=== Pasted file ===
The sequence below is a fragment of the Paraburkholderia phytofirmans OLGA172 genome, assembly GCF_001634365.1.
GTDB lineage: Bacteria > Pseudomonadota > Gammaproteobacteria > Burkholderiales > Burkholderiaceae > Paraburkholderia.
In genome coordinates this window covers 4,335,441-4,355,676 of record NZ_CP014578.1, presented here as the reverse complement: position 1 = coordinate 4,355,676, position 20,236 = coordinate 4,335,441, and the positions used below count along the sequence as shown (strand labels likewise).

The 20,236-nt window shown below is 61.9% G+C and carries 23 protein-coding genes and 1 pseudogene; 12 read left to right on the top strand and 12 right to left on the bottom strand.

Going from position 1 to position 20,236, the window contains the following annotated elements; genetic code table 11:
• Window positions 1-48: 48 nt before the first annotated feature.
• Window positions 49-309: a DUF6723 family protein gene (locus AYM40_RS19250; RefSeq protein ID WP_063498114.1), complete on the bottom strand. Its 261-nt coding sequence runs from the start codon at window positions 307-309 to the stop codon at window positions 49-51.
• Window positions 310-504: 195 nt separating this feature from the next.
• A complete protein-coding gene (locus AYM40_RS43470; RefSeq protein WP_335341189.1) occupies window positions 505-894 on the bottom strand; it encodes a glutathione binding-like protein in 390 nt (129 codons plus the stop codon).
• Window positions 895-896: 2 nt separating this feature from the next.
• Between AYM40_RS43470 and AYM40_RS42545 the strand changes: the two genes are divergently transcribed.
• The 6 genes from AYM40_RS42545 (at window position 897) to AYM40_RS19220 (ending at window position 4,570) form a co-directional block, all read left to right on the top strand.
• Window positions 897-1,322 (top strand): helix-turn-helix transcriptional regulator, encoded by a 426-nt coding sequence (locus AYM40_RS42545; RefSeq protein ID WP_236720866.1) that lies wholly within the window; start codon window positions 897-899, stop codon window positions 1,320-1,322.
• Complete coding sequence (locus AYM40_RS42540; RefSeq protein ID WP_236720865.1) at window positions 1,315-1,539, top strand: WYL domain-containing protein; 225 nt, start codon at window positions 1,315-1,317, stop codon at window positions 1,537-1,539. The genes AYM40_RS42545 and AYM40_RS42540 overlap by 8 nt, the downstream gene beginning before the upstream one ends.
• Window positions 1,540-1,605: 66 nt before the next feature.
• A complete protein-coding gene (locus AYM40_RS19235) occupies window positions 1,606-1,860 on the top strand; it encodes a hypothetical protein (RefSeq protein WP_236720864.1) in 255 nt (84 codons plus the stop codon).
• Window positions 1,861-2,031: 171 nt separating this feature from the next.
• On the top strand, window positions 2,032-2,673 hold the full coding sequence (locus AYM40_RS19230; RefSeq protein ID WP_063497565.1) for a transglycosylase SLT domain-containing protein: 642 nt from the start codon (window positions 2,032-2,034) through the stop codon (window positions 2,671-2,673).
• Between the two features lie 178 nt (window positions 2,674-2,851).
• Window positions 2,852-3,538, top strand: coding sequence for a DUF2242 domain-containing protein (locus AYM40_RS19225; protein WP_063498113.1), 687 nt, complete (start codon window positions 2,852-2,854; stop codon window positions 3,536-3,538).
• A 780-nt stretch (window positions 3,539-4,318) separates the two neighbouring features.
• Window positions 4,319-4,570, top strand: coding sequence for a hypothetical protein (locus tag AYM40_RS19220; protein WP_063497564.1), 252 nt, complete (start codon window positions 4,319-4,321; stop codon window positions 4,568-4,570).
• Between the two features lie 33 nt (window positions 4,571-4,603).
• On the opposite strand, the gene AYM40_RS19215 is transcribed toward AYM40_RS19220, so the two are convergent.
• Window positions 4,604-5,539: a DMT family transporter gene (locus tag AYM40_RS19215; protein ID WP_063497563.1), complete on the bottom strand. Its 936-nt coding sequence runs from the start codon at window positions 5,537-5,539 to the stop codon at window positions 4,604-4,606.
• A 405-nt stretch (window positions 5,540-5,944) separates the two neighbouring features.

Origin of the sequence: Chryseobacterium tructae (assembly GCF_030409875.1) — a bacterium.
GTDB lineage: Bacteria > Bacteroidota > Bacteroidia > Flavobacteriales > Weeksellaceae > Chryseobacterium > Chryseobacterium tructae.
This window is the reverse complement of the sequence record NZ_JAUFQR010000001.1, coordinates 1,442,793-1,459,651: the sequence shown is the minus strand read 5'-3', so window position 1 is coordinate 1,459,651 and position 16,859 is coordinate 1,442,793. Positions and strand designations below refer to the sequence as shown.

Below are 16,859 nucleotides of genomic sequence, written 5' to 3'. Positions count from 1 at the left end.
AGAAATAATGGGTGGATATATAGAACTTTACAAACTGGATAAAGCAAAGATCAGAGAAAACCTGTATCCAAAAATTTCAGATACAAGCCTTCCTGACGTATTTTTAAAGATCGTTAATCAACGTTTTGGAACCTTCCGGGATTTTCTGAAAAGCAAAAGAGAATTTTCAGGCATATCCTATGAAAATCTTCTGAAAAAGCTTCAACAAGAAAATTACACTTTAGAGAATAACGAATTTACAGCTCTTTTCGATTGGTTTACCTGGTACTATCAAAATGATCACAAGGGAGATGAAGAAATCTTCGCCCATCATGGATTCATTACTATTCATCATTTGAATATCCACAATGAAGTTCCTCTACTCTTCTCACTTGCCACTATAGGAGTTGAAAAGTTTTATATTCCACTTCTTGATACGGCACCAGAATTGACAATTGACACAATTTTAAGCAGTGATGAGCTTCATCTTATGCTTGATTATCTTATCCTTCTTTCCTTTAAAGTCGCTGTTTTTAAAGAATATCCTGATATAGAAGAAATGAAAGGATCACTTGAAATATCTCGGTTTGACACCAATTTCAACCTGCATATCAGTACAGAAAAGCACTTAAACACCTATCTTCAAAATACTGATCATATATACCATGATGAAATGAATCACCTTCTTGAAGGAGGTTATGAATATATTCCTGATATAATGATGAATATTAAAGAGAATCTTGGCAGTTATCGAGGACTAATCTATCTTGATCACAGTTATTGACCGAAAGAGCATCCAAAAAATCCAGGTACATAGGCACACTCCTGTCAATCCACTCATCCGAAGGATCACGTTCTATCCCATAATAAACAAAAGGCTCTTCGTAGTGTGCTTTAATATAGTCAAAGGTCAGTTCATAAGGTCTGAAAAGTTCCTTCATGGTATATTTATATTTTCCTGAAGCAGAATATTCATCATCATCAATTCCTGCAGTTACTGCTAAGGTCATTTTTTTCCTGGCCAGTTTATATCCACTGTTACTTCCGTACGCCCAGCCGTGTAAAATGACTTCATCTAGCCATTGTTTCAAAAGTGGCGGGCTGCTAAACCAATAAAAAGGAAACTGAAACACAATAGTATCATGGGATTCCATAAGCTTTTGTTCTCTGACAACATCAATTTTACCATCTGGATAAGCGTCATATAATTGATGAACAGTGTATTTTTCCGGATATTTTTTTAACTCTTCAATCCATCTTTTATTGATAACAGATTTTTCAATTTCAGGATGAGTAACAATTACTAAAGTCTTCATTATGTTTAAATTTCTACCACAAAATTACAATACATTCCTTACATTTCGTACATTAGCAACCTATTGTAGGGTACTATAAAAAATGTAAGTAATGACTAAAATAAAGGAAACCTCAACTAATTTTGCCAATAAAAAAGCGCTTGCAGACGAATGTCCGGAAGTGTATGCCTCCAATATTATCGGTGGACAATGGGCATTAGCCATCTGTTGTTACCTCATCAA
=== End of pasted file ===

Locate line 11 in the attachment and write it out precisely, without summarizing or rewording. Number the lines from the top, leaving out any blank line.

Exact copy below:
• Between AYM40_RS43470 and AYM40_RS42545 the strand changes: the two genes are divergently transcribed.